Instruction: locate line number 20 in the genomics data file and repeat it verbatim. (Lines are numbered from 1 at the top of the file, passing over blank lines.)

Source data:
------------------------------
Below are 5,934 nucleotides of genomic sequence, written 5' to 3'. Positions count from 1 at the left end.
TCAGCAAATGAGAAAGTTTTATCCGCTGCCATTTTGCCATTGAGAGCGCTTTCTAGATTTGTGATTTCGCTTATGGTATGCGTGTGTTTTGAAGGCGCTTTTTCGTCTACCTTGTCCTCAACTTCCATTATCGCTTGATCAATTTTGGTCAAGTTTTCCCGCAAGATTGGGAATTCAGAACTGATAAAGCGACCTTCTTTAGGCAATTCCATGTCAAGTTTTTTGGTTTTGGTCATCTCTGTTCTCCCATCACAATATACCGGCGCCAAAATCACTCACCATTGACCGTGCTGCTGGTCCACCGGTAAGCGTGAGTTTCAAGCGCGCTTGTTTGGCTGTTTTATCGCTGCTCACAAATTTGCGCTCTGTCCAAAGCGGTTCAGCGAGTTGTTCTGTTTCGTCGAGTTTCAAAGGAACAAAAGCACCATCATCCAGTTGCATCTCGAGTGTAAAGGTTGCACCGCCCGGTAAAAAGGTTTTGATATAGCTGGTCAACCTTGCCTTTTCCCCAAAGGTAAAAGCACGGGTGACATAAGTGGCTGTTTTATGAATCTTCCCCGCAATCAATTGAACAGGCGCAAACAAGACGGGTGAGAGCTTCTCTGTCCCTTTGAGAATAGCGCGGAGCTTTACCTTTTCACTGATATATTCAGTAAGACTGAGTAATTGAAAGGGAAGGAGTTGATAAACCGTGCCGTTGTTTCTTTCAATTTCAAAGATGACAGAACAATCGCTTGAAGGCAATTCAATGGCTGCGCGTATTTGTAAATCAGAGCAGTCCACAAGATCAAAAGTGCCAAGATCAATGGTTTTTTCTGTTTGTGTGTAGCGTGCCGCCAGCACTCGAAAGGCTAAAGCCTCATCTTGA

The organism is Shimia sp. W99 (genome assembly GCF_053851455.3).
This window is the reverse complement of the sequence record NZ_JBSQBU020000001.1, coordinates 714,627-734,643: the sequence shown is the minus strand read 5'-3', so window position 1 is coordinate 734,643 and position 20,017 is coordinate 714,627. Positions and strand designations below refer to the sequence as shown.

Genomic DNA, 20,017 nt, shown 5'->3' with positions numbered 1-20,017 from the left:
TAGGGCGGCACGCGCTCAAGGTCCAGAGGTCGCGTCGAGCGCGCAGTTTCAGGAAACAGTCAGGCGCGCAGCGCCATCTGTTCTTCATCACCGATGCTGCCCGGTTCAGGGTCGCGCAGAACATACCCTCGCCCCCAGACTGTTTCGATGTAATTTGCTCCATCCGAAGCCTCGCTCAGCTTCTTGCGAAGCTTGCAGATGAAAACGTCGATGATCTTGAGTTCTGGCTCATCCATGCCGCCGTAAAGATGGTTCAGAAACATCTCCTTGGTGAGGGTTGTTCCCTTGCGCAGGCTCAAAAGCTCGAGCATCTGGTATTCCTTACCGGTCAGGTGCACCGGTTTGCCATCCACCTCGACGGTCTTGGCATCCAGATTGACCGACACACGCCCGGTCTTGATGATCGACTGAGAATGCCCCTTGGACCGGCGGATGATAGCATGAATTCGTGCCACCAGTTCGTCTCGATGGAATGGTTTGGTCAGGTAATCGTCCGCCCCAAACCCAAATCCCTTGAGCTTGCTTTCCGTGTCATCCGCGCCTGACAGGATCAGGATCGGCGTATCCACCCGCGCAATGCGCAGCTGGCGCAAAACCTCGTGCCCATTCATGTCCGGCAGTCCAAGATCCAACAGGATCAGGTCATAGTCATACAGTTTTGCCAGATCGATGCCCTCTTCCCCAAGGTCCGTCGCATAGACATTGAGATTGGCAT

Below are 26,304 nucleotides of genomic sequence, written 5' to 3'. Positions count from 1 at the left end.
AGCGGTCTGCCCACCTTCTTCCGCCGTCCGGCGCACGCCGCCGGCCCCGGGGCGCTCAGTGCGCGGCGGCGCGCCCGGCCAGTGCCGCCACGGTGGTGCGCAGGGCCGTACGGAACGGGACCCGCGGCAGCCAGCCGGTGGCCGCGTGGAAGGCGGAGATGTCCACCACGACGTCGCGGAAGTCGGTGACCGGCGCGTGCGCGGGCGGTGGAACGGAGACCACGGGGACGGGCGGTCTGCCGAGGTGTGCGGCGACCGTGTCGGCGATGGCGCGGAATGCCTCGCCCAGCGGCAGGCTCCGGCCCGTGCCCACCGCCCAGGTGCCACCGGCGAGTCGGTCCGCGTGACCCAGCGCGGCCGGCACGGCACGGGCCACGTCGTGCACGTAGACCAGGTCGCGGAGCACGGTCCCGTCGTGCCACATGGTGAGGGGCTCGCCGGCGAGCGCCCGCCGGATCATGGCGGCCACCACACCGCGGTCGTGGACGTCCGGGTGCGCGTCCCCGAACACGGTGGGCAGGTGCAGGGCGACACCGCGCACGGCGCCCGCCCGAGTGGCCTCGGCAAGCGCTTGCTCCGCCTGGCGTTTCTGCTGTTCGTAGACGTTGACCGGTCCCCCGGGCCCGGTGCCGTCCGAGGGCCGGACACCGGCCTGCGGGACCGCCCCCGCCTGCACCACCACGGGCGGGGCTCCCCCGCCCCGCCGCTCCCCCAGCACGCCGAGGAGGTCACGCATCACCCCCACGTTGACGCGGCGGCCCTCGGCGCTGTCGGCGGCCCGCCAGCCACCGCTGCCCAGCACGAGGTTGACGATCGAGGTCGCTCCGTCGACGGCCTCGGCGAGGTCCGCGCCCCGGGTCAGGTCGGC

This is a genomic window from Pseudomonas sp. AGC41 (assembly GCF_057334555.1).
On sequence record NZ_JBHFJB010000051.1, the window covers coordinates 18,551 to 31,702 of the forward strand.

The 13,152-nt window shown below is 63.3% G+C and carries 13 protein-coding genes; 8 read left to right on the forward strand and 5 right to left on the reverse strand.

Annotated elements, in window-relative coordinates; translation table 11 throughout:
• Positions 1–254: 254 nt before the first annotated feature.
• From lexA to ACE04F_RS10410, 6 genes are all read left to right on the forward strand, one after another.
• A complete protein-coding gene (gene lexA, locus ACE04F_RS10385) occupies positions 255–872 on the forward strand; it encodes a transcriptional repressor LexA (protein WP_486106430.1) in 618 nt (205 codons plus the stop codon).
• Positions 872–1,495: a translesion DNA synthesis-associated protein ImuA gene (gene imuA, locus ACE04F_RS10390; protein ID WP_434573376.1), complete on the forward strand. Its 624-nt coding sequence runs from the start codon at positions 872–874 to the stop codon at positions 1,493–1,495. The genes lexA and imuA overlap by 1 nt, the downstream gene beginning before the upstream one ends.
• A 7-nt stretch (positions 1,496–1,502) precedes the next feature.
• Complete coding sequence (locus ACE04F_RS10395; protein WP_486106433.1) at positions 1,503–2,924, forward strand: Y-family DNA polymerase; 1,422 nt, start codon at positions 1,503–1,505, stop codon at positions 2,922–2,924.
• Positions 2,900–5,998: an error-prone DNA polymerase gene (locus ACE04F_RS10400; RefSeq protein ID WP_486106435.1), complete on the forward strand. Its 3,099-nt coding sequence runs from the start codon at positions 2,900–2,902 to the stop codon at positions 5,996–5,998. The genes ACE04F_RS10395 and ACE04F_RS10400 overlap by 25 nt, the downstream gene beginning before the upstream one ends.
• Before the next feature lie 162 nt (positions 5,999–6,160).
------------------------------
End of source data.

• Before the next feature lie 162 nt (positions 5,999–6,160).